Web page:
European Parliament Attempts To Outlaw Support For Traditional Sport Of Bullfighting


In a move greeted by animal rights campaigners, the European Parliament yesterday overwhelmingly voted to prevent European Union (EU) agricultural subsidies being used to support traditional Spanish bullfighting.

The EU has never specifically funded bullfighting, but an estimated €130 million a year allocated to the Common Agricultural Policy (CAP) budget can go to the breeders of fighting bulls, reports Spanish newspaper El Pais.

Cattle subsidies are calculated by reference to the size of the area of land reported by each owner, they do not take into account the specific activity taking place.

The amendment to the 2016 budget stated that the EU’s agricultural policy “should not be used for the financing of lethal bullfighting activities” as doing so constitutes “a clear violation of the European Convention for the Protection of Animals Kept for Farming Purposes.”

Passed with the cross-party support of 438 out of 687 MEPs, the move was hailed as “a great victory” by the European Greens who have introduced similar amendments in the past without success. Their spokesman said is showed “European citizens no longer want to subsidise anything that involves killing animals.”

With 199 MEPs opposing the move and 50 abstaining, the vote divided on geographical rather than political lines. Some members of the centre-right European People’s Party Group voted against the subsidies, as did Conservative MEP Jacqueline Foster, but nine of the 14 Spanish Socialist MEPs rejected the amendment.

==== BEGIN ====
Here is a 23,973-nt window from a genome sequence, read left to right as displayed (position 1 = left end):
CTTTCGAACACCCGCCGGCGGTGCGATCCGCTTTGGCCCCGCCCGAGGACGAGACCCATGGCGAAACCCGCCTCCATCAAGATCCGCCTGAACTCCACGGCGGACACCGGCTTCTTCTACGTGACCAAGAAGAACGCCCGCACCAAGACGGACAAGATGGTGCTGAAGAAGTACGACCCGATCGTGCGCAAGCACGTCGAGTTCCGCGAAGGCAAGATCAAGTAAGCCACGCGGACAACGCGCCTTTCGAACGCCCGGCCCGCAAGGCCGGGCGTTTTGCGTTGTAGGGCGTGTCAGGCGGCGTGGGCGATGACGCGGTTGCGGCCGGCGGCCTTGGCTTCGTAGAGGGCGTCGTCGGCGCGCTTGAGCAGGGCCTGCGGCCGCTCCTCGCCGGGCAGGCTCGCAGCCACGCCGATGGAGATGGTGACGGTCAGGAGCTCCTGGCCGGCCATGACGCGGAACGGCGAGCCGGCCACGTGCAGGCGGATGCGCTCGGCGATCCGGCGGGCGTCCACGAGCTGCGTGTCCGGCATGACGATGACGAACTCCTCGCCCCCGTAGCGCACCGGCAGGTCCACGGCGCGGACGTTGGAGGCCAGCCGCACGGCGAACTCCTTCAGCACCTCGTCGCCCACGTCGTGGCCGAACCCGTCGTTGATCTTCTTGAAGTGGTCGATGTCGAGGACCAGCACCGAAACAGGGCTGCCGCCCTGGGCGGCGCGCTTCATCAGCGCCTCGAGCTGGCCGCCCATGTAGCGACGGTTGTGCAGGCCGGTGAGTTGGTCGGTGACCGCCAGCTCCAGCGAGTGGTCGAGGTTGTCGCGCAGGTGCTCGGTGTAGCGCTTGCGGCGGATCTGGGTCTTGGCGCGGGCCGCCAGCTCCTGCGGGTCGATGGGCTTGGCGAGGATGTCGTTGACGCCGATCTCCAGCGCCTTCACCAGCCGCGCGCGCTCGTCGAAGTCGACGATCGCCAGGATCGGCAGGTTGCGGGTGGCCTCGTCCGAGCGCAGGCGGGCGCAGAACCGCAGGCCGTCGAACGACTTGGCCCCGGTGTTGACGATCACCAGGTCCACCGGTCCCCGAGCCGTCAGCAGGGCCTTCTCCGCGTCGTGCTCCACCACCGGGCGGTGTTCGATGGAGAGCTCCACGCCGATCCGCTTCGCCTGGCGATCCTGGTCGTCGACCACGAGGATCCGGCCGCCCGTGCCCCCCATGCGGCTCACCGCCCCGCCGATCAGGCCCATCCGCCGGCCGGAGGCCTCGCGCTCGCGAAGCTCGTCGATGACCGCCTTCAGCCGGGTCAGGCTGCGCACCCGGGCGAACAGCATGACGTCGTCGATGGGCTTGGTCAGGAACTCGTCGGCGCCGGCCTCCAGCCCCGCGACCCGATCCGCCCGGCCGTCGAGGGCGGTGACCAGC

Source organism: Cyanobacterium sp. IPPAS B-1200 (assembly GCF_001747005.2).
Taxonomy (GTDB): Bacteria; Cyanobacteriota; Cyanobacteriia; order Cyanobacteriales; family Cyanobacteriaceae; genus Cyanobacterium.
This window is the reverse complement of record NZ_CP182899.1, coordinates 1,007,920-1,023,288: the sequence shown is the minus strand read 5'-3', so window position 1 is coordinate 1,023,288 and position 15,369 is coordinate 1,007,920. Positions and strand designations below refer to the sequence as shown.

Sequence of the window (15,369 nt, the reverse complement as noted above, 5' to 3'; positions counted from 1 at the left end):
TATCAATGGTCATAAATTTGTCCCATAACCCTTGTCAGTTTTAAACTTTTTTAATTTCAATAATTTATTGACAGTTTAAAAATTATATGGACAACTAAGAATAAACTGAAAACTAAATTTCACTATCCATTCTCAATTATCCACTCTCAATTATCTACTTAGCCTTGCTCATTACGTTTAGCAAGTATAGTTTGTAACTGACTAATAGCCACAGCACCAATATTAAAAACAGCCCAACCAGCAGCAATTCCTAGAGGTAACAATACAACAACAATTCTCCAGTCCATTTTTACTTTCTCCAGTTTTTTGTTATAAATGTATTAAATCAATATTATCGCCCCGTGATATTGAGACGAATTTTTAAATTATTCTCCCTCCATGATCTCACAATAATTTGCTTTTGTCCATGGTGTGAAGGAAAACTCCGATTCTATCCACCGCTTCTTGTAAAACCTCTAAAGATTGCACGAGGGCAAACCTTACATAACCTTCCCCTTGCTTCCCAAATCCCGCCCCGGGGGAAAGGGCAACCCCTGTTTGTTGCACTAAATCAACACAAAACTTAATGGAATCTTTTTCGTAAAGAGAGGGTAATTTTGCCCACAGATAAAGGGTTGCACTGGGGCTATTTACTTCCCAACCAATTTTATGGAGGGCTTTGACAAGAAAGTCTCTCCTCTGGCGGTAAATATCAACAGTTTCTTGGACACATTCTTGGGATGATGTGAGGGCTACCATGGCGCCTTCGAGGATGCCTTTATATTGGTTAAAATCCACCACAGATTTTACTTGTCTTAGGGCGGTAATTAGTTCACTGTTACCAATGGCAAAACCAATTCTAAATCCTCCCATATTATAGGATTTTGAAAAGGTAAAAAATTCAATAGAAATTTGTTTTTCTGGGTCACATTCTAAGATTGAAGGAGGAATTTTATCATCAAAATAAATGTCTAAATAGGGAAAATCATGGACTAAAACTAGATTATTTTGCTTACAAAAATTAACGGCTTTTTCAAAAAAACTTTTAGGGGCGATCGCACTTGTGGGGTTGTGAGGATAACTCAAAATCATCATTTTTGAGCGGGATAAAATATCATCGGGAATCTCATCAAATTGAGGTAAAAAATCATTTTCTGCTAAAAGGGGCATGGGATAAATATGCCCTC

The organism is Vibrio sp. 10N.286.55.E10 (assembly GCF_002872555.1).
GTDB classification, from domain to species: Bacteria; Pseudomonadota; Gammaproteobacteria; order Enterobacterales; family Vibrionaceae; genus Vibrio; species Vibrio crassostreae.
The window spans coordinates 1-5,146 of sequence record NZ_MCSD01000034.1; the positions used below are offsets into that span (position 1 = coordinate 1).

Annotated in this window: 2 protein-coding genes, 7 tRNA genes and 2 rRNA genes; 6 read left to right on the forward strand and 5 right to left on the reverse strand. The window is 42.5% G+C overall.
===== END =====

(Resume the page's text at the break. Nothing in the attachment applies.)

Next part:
The amendment was deliberately worded to exclude any impact on Portugese bullfighting in which the animal is not killed, reports The Daily Telegraph. Mimi Bekhechi, the director of animal rights organisation PETA, said: “This is a hugely significant decision that could be the final nail in the coffin for Spain’s already struggling bullfighting industry.”

A study into CAP subsidies published by Spanish MEPs in 2013 – ‘Toros and Taxes’ –  concluded that “without such backing, [bullfighting] would probably be on the brink of financial collapse”.

The vote in the European Parliament is only the first stage in cutting agricultural subsidies for bullfighting. The European Council, made up of the heads of state or government of EU members, must now support that decision, following which CAP regulations will have to be amended.

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